Chemo is not a therapy to undergo lightly, in view of the side effects, and you have every right to be treated by a doctor that you can get along with. This is your life - not their's!!
The original Onc said I had a 4% better chance of surviving bc with chemo, along with radiation, some 5% and hormone therapy, which I think added another 3% (can't remember the actual numbers now, as it was 4 years ago). I didn't really understand, or indeed even care about the stats, just wanted to do whatever they advised. I figured they are the experts, not me. And - I am thankfully still here 4 years later and doing well with bc - although my Crohn's is another kettle of fish.
I hope you can get to see another Oncologist - the bc surgeons don't deal with chemo or radiotherapy and just refer you along to an Onc. Sometimes, as personalities, we just don't "jell" with whomever we are referred to - but you have to make the decision to ask for another Oncologist. I don't think you will have a problem if my experience was anything to go by.
Wish you the very best.
have you looked at the Q&A on the cancerbackup site? i have found that a bit of an eye opener
I think tamoxifen can bring on the menopause earlier though, but I'm not sure. Don't quote me on it!!
after talking to my bc nurse, apparently it only gives the effect of the menopause, but at least she is all for this meeting and got it sorted very quickly for me, thats what i meant about not wanting the menopause twice
Well Christies is a good hospital, by reputation certainly. I'm no expert on Tamoxifen, but isn't there a possibility that it will tip you into the menopause anyway?
not sure, just know he's an onc from Christies, i can understand what you say, but what advantages are there to going say five years, then my periods starting again? for cancer i mean
Well, there are advantages of not going menopausal at too early an age - to do with osteoporosis etc. I hope your Onc is able to explain themselves more clearly this time..btw was it the Consultant Onc you saw or a Registrar?
i don't think so either, just don't like the mixed messages, and really, at my age i don't need my ovaries, so why do they want me to keep them?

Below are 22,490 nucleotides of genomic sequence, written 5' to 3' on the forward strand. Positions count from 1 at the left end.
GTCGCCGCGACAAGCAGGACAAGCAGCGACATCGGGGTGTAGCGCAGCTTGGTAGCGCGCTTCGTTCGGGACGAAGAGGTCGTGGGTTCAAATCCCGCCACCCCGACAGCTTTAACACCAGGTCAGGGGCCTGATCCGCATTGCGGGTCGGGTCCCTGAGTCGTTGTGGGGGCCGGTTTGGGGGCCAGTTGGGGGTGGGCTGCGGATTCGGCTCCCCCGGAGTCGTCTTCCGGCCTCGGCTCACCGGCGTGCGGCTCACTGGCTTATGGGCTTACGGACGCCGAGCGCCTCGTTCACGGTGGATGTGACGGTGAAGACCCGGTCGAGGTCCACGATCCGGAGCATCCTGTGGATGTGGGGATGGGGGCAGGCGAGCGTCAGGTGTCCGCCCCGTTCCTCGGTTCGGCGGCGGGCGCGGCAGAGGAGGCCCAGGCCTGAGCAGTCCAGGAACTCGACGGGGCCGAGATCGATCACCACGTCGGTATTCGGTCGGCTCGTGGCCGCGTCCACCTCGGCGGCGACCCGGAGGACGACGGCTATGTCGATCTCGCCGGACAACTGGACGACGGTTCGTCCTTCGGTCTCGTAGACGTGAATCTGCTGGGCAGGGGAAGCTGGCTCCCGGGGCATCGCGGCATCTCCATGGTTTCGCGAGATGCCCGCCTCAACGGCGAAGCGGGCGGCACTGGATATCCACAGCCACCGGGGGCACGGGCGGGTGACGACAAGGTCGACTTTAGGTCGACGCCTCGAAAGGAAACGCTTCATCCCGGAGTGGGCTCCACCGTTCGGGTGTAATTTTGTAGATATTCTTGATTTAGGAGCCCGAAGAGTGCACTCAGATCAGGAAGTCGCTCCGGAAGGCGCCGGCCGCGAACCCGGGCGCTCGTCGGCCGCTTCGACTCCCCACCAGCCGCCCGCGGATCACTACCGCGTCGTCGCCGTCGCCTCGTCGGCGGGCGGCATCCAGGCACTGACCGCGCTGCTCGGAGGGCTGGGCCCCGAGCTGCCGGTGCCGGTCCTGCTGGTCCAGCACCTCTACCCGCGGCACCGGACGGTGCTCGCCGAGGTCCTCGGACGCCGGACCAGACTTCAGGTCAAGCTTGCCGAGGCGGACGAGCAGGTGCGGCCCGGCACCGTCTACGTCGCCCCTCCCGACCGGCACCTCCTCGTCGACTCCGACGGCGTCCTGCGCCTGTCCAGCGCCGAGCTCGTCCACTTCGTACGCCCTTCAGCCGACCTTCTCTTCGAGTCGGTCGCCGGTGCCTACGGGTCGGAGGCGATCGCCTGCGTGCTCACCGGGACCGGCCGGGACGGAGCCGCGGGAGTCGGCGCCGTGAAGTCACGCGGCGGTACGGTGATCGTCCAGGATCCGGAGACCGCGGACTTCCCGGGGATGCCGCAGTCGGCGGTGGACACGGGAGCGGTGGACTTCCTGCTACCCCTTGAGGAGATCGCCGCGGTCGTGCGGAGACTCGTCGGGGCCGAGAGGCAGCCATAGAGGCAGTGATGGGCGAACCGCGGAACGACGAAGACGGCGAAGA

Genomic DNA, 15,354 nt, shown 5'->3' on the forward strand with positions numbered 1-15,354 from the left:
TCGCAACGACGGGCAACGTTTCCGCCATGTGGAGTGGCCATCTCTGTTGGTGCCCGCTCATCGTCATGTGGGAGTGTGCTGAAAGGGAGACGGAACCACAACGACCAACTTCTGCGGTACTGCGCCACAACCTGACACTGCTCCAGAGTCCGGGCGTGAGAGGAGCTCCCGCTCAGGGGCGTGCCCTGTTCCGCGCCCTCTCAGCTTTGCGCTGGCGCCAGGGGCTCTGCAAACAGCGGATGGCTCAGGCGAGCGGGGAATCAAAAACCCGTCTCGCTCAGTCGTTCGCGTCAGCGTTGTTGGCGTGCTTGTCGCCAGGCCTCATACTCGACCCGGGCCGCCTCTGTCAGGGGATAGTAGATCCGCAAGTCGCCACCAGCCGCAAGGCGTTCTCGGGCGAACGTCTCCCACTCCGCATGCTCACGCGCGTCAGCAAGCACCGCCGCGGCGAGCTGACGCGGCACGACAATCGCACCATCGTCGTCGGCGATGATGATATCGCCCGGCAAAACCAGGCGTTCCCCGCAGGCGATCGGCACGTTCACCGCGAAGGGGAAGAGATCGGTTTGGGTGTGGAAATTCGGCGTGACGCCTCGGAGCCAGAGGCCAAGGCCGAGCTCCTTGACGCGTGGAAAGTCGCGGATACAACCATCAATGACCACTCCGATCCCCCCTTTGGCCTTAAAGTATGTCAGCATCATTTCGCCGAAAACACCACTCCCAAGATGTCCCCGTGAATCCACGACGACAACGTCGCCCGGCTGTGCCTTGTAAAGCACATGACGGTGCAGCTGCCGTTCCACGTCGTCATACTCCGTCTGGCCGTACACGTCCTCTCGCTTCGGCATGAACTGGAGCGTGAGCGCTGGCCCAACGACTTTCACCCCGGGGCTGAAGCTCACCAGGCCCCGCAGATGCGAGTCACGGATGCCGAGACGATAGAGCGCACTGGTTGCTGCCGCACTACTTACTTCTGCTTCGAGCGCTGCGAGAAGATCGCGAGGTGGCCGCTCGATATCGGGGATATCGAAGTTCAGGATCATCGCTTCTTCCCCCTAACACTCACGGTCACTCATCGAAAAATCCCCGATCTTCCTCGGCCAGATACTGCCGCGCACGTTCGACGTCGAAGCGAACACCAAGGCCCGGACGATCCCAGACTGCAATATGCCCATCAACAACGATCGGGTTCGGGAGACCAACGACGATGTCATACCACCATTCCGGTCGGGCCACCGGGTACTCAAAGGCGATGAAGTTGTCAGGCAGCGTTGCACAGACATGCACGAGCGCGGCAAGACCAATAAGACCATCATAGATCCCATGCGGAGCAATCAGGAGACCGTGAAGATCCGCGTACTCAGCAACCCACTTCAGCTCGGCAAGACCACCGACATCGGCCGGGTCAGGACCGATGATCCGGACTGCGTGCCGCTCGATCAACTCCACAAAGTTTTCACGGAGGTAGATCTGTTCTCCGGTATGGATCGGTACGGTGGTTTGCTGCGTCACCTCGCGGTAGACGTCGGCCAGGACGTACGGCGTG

So it sounds like he is saying you have a 3.5% benefit or something. Ask to see the figures, he should be able to do a printout of that computer programme that he is using. And I would still ask for a 2nd opinion, I don't think you have anything to lose at all from one.
Hi Fuschia, i vaguely remember him saying that only one women out of every thirty (women simillar to me, and this is what his computer told him) would benefit from chemo, i repeated this to my surgeon who said that he was right, but i could also be the one that benefitted, even my hubby asked the onc about what if i was the one, and he said to my hubby that i would know if i had got another cancer back, after that i just didn't take in anymore, was in a bit of a state of shock.
Chemo isn't out of the question at all. You can still have it, ideally it should start within four months of definitive surgery, I believe. You just can't take tamoxifen whilst you are having chemo, it doesn't matter if you have already started it, you simply don't take tamoxifen whilst on chemo, and resume it afterwards. Sometimes ladies have a couple of weeks tamoxifen after surgery before they see the Onc, and then it is withheld whilst they are on chemo.
As it was 3cm, G3, am very surprised that you weren't offered chemo, I must admit. Especially because of your youngish age. You are also right to ask about stopping your ovaries, it isn't a trivial question - however, they can be stopped medically, they don't have to be removed surgically. I wouldn't worry too much about two menopauses btw.
I think you should ask for a second opinion, I really do. Don't worry about your Oncologist's feelings, he has to agree to it - these are very important decisions about your treatment, and future health, at stake here. Don't let him bamboozle you. Ask what is the percentage benefit of you having chemo.
Hi Sunny, i even asked my BC nurse if i was being paranoid, because believe me, thats how i was starting to feel and as she was away when they had the meeting about my treatment (not with me there!) she was not too sure, but she did remember my surgeon saying that i would be having chemo, so lets hope i get some answers, i don't want chemo, but i do want my ovaries removed if that will give me a better future.